It’s time for an uncomfortable conversation.
Few people would be excited to hear that, especially in the workplace. But staff in the Boston Mayor’s Office of New Urban Mechanics (MONUM) sought help from Suffolk University faculty and students to do exactly that – have serious, sometimes painful, discussions about how to analyze their own biases and become an actively anti-racist organization.
Functioning as a sort of citywide innovation lab, MONUM has piloted dozens of projects to address challenges like affordable housing, street safety, the use of shared spaces, and education access. They’ve deployed solar-powered benches that charge phones while collecting environmental data, created a school bus tracking app for parents, and connected seniors with renters to set up intergenerational housing arrangements. At the heart of what they do is a commitment to making government work better for everyone.
That commitment took on a new urgency following the murder of George Floyd, says Nigel Jacob, co-chair of MONUM. His death “was a call to government that we need to change and not just do things the way that we used to.”
“Our job is to try to experiment with government. So how does government become anti-racist? That’s a big question, so we decided to focus it on us.”
Neighbors and partners
To do that, Chief of Staff Jaclyn Youngblood knew MONUM would need to review past projects and current policies — and pull in outside help to learn more and hold themselves accountable.
“If the future of the public sector is moving toward anti-racism, we want to know how to start that work,” says Youngblood. “Suffolk is right down the street. They are training the next generation of public servants. It made sense to do some of our exploration and inquiry with those students.”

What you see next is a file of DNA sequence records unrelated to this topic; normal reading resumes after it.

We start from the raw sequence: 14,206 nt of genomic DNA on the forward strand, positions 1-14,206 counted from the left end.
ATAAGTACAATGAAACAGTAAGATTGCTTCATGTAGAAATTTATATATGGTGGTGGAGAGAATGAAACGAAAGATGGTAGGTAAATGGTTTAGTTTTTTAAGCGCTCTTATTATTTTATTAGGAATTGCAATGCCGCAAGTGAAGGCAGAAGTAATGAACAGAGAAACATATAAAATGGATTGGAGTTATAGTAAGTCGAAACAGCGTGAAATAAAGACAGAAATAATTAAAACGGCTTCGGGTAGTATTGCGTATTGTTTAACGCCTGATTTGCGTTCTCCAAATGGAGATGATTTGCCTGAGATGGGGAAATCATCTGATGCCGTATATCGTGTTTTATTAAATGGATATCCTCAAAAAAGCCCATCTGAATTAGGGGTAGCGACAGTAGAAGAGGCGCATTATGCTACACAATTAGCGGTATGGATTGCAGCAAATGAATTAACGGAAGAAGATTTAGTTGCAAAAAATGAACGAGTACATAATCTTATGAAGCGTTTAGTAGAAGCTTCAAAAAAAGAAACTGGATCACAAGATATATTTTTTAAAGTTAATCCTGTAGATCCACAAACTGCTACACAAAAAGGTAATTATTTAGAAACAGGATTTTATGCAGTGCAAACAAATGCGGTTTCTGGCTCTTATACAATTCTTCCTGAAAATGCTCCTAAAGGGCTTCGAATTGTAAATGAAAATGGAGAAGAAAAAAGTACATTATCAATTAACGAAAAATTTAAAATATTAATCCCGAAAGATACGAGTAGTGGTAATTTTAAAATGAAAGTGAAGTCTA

Suffolk professors Erika Gebo and Brenda Bond-Fortier have collaborated for over a decade, working with government agencies and community groups on crime prevention and intervention projects. Their partnership blends perspectives from sociology and public administration, allowing them to combine a depth of analytical research skill with practical application to address pressing problems in society. They’ve also helped shape their own departments’ efforts toward increased diversity and inclusion.
“The mission statement at the core of our department is about looking at how intersections – not just race, but also class, gender, geography, religion, and sexual orientation – affect people's relationships with others, and we can use that knowledge to become a more open and inclusive society” says Gebo, a professor in the sociology and criminal justice department.
Bond-Fortier, a professor in the Sawyer Business School’s Institute of Public Service, says the diversity, equity, and inclusion plan her department created in 2018 as part of their accreditation self-study has engaged students in dialogue, learning, and action around inclusion.
“Students are relieved to hear us talk, out loud, about the real issues and challenges and tensions and conflicts that exist. They desperately want us as a faculty to take a leading role on these kinds of conversations and these projects.”
The collaboration with MONUM was a natural fit.